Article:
Dimaano’s got the beat, chops and rolls
When drum captain senior Andrei Dimaano describes the usual repetitions of drumline, the cadence flows out of his hands in the form of four quick snaps — snap, snap, snap, snap. Then, he switches gears. Suddenly, he’s tapping the fourth note of the sixteenth partial — snap thump, snap thump, snap thump. His hands and feet fall into synchronization, ascending into their own vibrant composition of rhythm.
As drum captain at Walnut High School, Dimaano works closely with both the instructors and the drummers, giving his input on concert season pieces and resolving any conflicts that arise. During marching season, he also works with the snare drummers to fine-tune their collective sound.
“The cool thing about being a teacher is that some days you get to mentor, guide, support and help [the drummers] realize their individual and collective potentials, but most days they’re teaching you about yourself. I’ve learned a lot about myself this year, especially about being able to cooperate with others and building interpersonal relationships in order to create a better sound,” Dimaano said.
Dimaano spends countless hours every week planning practice sessions to target specific skill sets of drumming. Furthermore, in order to create sets for drumline to perform during pep rallies, Dimaano draws inspiration from independent percussion groups on Instagram and YouTube.
“My philosophy with pep rallies is that it’s for the people and not really for ourselves,” Dimaano said. “It’s definitely exhilarating because I remember after one of my performances, a guy came up to me and said ‘Hey, aren’t you that drummer that played the solo,’ and that line was the culminating experience for me. It was so heartwarming, getting recognition for all the hours spent. I think it’s really great to be able to inspire other people,” Dimaano said.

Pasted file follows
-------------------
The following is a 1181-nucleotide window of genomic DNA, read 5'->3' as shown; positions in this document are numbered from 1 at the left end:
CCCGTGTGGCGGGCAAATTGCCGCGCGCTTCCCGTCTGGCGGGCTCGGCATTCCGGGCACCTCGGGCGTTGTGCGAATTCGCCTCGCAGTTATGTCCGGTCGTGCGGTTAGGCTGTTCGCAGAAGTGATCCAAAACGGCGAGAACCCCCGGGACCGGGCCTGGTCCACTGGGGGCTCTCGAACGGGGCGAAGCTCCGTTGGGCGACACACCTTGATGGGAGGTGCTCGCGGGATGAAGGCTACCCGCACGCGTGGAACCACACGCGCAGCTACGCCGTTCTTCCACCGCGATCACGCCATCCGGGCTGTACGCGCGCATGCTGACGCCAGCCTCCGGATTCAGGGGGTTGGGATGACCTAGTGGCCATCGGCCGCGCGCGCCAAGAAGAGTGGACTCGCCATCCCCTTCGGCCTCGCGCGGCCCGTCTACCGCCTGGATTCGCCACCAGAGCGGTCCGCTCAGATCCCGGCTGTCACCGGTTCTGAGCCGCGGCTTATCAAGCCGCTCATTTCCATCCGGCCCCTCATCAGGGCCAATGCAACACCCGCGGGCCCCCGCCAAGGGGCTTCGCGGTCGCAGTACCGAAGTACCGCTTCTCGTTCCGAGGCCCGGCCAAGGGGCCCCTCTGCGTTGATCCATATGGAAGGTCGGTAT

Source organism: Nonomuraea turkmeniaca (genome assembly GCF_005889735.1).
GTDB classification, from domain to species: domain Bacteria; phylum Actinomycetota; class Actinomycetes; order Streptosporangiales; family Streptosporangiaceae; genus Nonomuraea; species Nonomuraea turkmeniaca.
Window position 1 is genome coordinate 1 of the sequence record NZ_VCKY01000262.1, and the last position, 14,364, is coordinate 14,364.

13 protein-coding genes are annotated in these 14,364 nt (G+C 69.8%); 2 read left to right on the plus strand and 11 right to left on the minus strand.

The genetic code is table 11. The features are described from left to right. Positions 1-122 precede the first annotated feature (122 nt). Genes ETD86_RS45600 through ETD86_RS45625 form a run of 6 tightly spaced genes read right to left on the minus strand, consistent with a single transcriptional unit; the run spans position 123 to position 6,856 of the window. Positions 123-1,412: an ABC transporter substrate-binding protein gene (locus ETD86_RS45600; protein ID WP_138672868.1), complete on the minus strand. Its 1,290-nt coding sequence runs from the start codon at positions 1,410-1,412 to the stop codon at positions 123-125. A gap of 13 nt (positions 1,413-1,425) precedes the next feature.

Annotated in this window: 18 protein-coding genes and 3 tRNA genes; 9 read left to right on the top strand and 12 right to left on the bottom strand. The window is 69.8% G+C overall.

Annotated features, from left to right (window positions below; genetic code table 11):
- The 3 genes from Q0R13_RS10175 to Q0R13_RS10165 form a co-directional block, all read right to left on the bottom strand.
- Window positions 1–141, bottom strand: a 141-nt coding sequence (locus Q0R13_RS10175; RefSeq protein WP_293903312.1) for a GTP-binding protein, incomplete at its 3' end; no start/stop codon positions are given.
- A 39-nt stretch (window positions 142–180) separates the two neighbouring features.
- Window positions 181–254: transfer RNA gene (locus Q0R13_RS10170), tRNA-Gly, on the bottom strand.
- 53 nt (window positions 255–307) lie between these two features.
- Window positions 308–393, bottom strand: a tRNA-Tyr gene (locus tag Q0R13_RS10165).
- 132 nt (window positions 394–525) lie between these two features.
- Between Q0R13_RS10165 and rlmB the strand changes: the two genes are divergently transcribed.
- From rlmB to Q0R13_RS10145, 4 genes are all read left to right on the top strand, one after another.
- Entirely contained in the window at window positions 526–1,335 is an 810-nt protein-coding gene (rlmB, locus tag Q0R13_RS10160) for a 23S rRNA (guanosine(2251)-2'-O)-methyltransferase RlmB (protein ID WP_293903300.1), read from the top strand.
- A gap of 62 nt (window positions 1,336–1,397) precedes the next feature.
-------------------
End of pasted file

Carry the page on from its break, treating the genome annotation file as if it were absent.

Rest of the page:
Dimaano didn’t always have rhythm at his fingertips. In fact, as a sixth grader, he had almost chosen art as his elective. A medley of familial encouragement and coincidence started Dimaano on his journey to a seven-year devotion to percussion, and then, in seventh grade, Dimaano was admitted into the wind ensemble band – the most advanced group at South Pointe Middle School.
“I actually didn’t consider myself worthy of being able to be in that group. I was messing around [with different instruments], but my teacher saw it, and she put me in,” Dimaano said. “There was the feeling of having someone believe in you and knowing that it was something you have to satisfy.”
As a member of the wind ensemble, Dimaano traveled to Chicago Symphony Hall and Carnegie Hall in New York to perform. These experiences helped form Dimaano’s idea of what it was like to be a percussionist.
“I was always around people who inspired me; they were way better than me, and I wanted to be like them because they were so passionate about [percussion]. It made the experience really enjoyable. That’s why I try to pass that on to people,” Dimaano said.
This technical prowess was hard won. In his sophomore year, Dimaano tore a ligament in his finger from faulty technique. Despite doctor’s orders to cease usage of that hand, Dimaano’s passion for drumming didn’t allow him to stop. He played throughout the entire month he was injured.
“That’s why I try to teach them the correct technique. A lot of people don’t realize the physical demands of performing arts. The cool thing is that when they [perform], it seems physically effortless,” Dimaano said.
Dimaano also developed his technical skills as a four-time member of the All Southern Honor Band, a prestigious band that plays together once a year. Although unsure about his plans for the future, Dimaano plans to continue playing drums in his free time and possibly join a drumline college group.
“At first it was my identity, and so, whenever I was feeling down, I would always turn to drumming. Now, it’s a social experience of being with people I love. I want to be around people who are passionate in what they do. I’m in love with the process and how it has shaped me as a person,” Dimaano said. “[Graduating’s] definitely bittersweet for me, and there’s a lot of regret that comes with it as well. But there’s also this sense of relief, of passing down everything I’ve learned to everyone.”
By Nicole Chiang, Copy editor-in-chief
Photo by Issac Le